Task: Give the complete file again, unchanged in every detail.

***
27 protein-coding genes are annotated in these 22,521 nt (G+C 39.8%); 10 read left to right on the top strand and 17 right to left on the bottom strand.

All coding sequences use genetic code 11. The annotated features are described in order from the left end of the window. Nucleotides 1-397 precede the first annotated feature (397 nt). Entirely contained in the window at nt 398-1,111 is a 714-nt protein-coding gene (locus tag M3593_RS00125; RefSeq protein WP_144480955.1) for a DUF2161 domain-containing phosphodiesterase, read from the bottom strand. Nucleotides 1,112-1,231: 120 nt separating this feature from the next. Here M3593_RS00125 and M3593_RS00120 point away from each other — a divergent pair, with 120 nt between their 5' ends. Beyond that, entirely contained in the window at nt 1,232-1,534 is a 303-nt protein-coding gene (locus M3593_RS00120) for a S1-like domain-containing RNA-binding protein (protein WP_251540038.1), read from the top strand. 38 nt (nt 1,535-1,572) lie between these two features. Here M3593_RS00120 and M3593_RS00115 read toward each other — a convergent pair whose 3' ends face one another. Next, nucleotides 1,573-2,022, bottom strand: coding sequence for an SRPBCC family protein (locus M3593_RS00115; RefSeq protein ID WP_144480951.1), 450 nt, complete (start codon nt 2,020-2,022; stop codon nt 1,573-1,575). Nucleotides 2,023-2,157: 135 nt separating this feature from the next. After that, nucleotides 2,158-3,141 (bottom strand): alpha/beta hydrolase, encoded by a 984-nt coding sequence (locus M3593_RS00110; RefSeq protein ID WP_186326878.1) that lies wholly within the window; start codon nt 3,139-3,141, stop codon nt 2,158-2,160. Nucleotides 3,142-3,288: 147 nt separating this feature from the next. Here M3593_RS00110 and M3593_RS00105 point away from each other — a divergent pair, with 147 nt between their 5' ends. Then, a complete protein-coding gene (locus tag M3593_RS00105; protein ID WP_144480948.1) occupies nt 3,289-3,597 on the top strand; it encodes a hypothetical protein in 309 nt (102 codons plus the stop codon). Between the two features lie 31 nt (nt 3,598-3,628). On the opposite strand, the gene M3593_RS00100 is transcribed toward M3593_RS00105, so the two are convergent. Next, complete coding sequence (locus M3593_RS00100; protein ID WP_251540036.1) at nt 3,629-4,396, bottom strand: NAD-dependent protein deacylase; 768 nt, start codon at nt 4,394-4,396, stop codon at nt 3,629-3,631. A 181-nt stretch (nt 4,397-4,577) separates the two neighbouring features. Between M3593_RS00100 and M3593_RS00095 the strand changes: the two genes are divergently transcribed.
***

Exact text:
27 protein-coding genes are annotated in these 22,521 nt (G+C 39.8%); 10 read left to right on the top strand and 17 right to left on the bottom strand.

All coding sequences use genetic code 11. The annotated features are described in order from the left end of the window. Nucleotides 1-397 precede the first annotated feature (397 nt). Entirely contained in the window at nt 398-1,111 is a 714-nt protein-coding gene (locus tag M3593_RS00125; RefSeq protein WP_144480955.1) for a DUF2161 domain-containing phosphodiesterase, read from the bottom strand. Nucleotides 1,112-1,231: 120 nt separating this feature from the next. Here M3593_RS00125 and M3593_RS00120 point away from each other — a divergent pair, with 120 nt between their 5' ends. Beyond that, entirely contained in the window at nt 1,232-1,534 is a 303-nt protein-coding gene (locus M3593_RS00120) for a S1-like domain-containing RNA-binding protein (protein WP_251540038.1), read from the top strand. 38 nt (nt 1,535-1,572) lie between these two features. Here M3593_RS00120 and M3593_RS00115 read toward each other — a convergent pair whose 3' ends face one another. Next, nucleotides 1,573-2,022, bottom strand: coding sequence for an SRPBCC family protein (locus M3593_RS00115; RefSeq protein ID WP_144480951.1), 450 nt, complete (start codon nt 2,020-2,022; stop codon nt 1,573-1,575). Nucleotides 2,023-2,157: 135 nt separating this feature from the next. After that, nucleotides 2,158-3,141 (bottom strand): alpha/beta hydrolase, encoded by a 984-nt coding sequence (locus M3593_RS00110; RefSeq protein ID WP_186326878.1) that lies wholly within the window; start codon nt 3,139-3,141, stop codon nt 2,158-2,160. Nucleotides 3,142-3,288: 147 nt separating this feature from the next. Here M3593_RS00110 and M3593_RS00105 point away from each other — a divergent pair, with 147 nt between their 5' ends. Then, a complete protein-coding gene (locus tag M3593_RS00105; protein ID WP_144480948.1) occupies nt 3,289-3,597 on the top strand; it encodes a hypothetical protein in 309 nt (102 codons plus the stop codon). Between the two features lie 31 nt (nt 3,598-3,628). On the opposite strand, the gene M3593_RS00100 is transcribed toward M3593_RS00105, so the two are convergent. Next, complete coding sequence (locus M3593_RS00100; protein ID WP_251540036.1) at nt 3,629-4,396, bottom strand: NAD-dependent protein deacylase; 768 nt, start codon at nt 4,394-4,396, stop codon at nt 3,629-3,631. A 181-nt stretch (nt 4,397-4,577) separates the two neighbouring features. Between M3593_RS00100 and M3593_RS00095 the strand changes: the two genes are divergently transcribed.